After the break, Wallace said that although Obama presents himself as a "uniter" who will reach cross the aisle, some of his detractors call him a "paint by the numbers liberal." Wallace noted that over the years John McCain has risked his career by going against his party on issues like campaign finance, immigration reform, and banning torture.
Comment: Wallace did NOT note that McCain has flip-flopped on every one of those issues as concessions to the Republican base as he began his bid for the White House: he has said he would not support his own immigration reform if it came up for vote in the Senate, voted against a bill that requires the CIA to abide by rules set out in the Army Field Manual on Interrogation (it passed anyway), and the vaunted "McCain-Feingold-Shays-Meehan campaign finance reform bill lost its maverick namesake in 2006.
Disengenuously portraying McCain as someone not beholden to party politics, Wallace then asked Obama to name an issue on which he'd be willing to cross party lines and say "Republicans have a better idea." Obama said regulation from the top down is not always the most effective, and said setting rules and guidelines could be enough, allowing industries to figure out the details themselves. He used controlling pollution as an example, "cap and trade" specifically. On education, he said we should be experimenting with charter schools and teacher compensation, rewarding excellence.
Wallace interupted, and brought up three issues (the "gang of fourteen" , (so-called) "partial birth abortion", and (so-called) "Defense of Marriage act,") issues on which Obama stayed on the left. So, says Wallace, "people say" does Obama "really want a partnership with Republicans, or (does he) really want unconditional surrender from them?" Sigh. Obama countered with situations (defending colleagues who voted for John Roberts and voting for a tort reform measure) when he was severely criticized by the left.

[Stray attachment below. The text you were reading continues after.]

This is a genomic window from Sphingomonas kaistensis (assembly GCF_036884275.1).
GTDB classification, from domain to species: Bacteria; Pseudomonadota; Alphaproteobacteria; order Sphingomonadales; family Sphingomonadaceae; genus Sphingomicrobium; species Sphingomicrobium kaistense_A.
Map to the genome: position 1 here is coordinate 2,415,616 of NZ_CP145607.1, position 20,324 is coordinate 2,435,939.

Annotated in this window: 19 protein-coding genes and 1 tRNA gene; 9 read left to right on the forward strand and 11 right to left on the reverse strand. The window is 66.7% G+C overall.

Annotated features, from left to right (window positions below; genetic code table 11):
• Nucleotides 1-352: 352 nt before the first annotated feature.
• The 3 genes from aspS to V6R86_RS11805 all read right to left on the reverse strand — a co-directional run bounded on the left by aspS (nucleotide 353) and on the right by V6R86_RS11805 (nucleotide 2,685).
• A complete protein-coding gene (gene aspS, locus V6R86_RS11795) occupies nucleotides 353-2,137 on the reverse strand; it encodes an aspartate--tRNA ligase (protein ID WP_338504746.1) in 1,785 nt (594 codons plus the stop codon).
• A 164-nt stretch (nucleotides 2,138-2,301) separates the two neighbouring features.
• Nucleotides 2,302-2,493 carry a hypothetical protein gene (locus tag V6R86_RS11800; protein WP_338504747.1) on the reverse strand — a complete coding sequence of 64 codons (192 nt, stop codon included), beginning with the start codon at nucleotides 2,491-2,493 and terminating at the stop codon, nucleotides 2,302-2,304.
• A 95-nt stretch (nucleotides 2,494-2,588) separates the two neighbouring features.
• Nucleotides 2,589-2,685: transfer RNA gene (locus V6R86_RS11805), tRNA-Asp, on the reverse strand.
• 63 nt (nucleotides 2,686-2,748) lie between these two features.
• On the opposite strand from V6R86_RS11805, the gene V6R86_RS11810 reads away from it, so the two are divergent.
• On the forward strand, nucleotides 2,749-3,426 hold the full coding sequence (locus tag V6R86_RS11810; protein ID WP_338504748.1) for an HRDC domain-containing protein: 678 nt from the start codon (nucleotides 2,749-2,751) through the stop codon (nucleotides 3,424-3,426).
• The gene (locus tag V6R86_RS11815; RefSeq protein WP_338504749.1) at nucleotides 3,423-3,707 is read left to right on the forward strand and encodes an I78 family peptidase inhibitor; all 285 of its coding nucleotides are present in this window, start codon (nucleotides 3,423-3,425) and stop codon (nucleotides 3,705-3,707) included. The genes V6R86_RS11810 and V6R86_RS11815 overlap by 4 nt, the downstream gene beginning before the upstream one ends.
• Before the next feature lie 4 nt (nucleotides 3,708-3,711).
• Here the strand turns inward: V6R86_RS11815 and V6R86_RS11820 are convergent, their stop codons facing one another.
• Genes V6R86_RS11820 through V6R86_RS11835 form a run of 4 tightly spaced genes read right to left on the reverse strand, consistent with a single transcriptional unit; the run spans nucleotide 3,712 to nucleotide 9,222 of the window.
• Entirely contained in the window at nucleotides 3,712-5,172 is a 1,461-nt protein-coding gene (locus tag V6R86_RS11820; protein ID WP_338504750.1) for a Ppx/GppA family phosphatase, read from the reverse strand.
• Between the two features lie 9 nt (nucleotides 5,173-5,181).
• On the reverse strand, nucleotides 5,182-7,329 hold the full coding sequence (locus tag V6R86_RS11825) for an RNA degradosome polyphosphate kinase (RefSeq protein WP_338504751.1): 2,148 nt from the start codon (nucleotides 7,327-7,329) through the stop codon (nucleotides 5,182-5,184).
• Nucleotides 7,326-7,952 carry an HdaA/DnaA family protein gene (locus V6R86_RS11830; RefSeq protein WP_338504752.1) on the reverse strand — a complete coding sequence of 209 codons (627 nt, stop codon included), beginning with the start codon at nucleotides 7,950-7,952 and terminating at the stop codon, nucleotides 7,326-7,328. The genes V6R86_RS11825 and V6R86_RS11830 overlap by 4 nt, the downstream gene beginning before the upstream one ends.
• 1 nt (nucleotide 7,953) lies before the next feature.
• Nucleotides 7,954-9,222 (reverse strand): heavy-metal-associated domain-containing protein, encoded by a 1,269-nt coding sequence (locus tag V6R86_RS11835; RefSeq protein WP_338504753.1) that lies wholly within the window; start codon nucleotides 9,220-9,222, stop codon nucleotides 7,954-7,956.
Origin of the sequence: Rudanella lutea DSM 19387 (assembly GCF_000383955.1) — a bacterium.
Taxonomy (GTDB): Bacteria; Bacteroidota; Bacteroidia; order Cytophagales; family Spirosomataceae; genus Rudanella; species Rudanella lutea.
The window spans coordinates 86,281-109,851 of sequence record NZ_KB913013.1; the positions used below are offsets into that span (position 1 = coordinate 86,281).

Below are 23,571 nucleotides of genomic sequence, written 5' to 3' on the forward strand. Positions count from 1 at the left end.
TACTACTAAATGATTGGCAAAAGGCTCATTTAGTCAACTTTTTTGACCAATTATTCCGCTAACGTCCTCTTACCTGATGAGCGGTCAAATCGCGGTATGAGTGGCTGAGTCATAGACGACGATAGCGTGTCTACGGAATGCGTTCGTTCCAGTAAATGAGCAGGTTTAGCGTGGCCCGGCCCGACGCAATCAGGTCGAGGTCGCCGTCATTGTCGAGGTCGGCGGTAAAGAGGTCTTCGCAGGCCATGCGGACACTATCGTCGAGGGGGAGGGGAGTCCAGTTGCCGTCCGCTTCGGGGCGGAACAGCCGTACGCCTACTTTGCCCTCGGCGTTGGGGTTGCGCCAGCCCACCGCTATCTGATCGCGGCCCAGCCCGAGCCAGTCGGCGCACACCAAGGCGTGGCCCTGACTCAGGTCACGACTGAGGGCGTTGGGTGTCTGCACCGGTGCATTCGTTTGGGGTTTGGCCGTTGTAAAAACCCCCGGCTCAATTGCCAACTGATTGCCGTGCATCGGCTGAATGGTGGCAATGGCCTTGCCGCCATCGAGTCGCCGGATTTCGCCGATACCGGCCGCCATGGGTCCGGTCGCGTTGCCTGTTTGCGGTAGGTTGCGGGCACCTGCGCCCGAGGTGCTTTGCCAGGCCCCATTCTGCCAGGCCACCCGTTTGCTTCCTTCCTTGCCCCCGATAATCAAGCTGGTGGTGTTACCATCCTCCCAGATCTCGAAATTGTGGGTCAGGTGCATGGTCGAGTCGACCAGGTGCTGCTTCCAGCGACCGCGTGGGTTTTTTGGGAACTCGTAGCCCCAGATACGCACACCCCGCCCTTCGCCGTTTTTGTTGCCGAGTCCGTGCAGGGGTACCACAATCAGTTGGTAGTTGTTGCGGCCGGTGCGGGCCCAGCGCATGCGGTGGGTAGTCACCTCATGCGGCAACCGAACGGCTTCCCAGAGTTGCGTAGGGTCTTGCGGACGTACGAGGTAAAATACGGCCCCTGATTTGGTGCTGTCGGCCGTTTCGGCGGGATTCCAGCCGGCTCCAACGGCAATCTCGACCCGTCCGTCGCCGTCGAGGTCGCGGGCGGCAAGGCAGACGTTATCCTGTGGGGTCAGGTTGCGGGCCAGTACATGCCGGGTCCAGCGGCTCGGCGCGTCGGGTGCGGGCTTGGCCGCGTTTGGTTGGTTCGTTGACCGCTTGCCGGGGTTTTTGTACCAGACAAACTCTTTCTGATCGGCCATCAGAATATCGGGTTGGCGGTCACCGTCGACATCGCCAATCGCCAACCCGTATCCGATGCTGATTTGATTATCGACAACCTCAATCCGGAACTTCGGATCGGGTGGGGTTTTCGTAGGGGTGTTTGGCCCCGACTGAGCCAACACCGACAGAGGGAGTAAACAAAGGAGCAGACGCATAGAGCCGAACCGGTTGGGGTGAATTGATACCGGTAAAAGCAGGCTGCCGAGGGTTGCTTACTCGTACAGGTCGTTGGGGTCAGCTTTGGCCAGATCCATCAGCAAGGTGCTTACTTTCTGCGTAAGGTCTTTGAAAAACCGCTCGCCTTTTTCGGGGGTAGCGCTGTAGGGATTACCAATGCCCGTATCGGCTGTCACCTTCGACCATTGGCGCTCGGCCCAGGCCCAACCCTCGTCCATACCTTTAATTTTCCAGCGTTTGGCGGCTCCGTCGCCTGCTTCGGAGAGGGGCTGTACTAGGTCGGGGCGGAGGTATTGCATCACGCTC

Wallace spoke next about Obama's proposals, totaling $662 billion, and worried, from the Republican point of view, that although he's promised not to raise taxes on the middle class he will raise the cap on Social Security contributions and will increase the capital gains tax. McCain would certainly go after him as another liberal tax-and-spender in the general election. Obama laughed and redirected the concerns to McCain, who has promised to extend the Bush tax cuts for the very wealthy and corporations, without saying how he is going to pay for that. He was able to cite another McCain flip-flop, his 2001 excoriation of the Bush tax cuts "during a time of war" and his current stance - "his conscience took flight" as McCain decided to run for president.
The third and final segment focused on foreign policy. Wallace asked if Obama would vote for General Petraeus, who has been nominated to be head of US Central COmmand (reward for a job well done). Yes, he will. He admires Petraeus' handling of tactical events in Iraq but he also was an admireer of Admiral Fallon.
Comment: Wallace said Petraeus was the architect of the troop surge, giving credit where none was due. Although Petraeus implemented and oversaw the escalation (I think, a year later, we can stop pretending it was a temporary measure), the architects were the same old PNAC neo-cons, with AEI's Frederick Kagan the chief ass-whisperer.
Wallace posed the hypothetical, if Obama was Commander-in-Chief and Petraeus said leaving Iraq would be a mistake, would he listen to him? Of course he would - it would be stupid not to - but as president, it would be his job to set the mission. He would put the Iraqi government on notice and not allow them to continue to put our foreign policy on ice while they dither.
Going to a "lightening round," Wallace reverted to the current campaign:
Why are you ducking another debate with Hillary Clinton? Are you open to Hillary as running mate, with places on the ticket to be determined? If the superdelegates hand the nomination to Clinton, will the young and black voters Obama's brought in be angry? Is it true you're prepared to run the first privately financed campaign since Watergate? What have you learned from this campaign?
After this lengthy interview, safely back in the studio with the editors working on the tapes from Indiana, the FOX panel (Brit Hume, Juan Williams, Mara Liasson, and Bill Kristol) dissected the interview.
Programming note: It appeared from off-hand comments that the interview took place on the road, in Indiana where Obama is campaigning. Nice to know that although he agreed to be interviewed at least he made them come to him.
(These videos are posted by RealClearPolitics.com. Until I get a chance to watch them I am going to assume they are complete and unedited. The videos are imprinted with a website that is run by a conservative, albeit one who can apparently recognize that FOX supports a Republican administration rather than traditional conservative values.